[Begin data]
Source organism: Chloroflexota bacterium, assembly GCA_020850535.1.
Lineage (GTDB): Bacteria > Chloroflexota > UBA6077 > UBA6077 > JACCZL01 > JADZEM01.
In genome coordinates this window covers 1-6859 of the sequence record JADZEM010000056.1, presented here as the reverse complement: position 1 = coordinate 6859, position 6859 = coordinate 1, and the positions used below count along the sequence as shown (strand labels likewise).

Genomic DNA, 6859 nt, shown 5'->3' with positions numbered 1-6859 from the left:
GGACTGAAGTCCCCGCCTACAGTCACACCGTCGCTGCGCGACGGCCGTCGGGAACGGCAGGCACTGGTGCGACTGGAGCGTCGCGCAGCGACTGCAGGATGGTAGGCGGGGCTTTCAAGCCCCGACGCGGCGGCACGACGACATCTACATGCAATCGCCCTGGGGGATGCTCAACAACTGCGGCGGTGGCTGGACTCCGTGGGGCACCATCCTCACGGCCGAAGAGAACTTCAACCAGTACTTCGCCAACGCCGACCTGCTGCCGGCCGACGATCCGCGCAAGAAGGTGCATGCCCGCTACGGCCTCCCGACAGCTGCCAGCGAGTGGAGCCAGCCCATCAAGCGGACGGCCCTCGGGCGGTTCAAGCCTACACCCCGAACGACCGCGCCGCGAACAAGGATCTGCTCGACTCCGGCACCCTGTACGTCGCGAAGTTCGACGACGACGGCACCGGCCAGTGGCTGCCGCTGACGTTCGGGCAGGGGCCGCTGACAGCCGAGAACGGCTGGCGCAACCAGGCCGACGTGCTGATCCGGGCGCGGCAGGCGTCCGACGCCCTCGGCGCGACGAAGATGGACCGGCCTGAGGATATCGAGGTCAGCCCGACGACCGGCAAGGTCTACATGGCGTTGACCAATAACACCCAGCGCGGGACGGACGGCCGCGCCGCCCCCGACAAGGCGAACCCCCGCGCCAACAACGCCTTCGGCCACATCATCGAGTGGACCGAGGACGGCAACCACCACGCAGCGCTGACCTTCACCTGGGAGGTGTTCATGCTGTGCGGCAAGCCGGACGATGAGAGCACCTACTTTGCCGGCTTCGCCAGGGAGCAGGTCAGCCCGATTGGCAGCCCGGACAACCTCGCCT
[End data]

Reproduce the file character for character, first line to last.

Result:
Source organism: Chloroflexota bacterium, assembly GCA_020850535.1.
Lineage (GTDB): Bacteria > Chloroflexota > UBA6077 > UBA6077 > JACCZL01 > JADZEM01.
In genome coordinates this window covers 1-6859 of the sequence record JADZEM010000056.1, presented here as the reverse complement: position 1 = coordinate 6859, position 6859 = coordinate 1, and the positions used below count along the sequence as shown (strand labels likewise).

Genomic DNA, 6859 nt, shown 5'->3' with positions numbered 1-6859 from the left:
GGACTGAAGTCCCCGCCTACAGTCACACCGTCGCTGCGCGACGGCCGTCGGGAACGGCAGGCACTGGTGCGACTGGAGCGTCGCGCAGCGACTGCAGGATGGTAGGCGGGGCTTTCAAGCCCCGACGCGGCGGCACGACGACATCTACATGCAATCGCCCTGGGGGATGCTCAACAACTGCGGCGGTGGCTGGACTCCGTGGGGCACCATCCTCACGGCCGAAGAGAACTTCAACCAGTACTTCGCCAACGCCGACCTGCTGCCGGCCGACGATCCGCGCAAGAAGGTGCATGCCCGCTACGGCCTCCCGACAGCTGCCAGCGAGTGGAGCCAGCCCATCAAGCGGACGGCCCTCGGGCGGTTCAAGCCTACACCCCGAACGACCGCGCCGCGAACAAGGATCTGCTCGACTCCGGCACCCTGTACGTCGCGAAGTTCGACGACGACGGCACCGGCCAGTGGCTGCCGCTGACGTTCGGGCAGGGGCCGCTGACAGCCGAGAACGGCTGGCGCAACCAGGCCGACGTGCTGATCCGGGCGCGGCAGGCGTCCGACGCCCTCGGCGCGACGAAGATGGACCGGCCTGAGGATATCGAGGTCAGCCCGACGACCGGCAAGGTCTACATGGCGTTGACCAATAACACCCAGCGCGGGACGGACGGCCGCGCCGCCCCCGACAAGGCGAACCCCCGCGCCAACAACGCCTTCGGCCACATCATCGAGTGGACCGAGGACGGCAACCACCACGCAGCGCTGACCTTCACCTGGGAGGTGTTCATGCTGTGCGGCAAGCCGGACGATGAGAGCACCTACTTTGCCGGCTTCGCCAGGGAGCAGGTCAGCCCGATTGGCAGCCCGGACAACCTCGCCT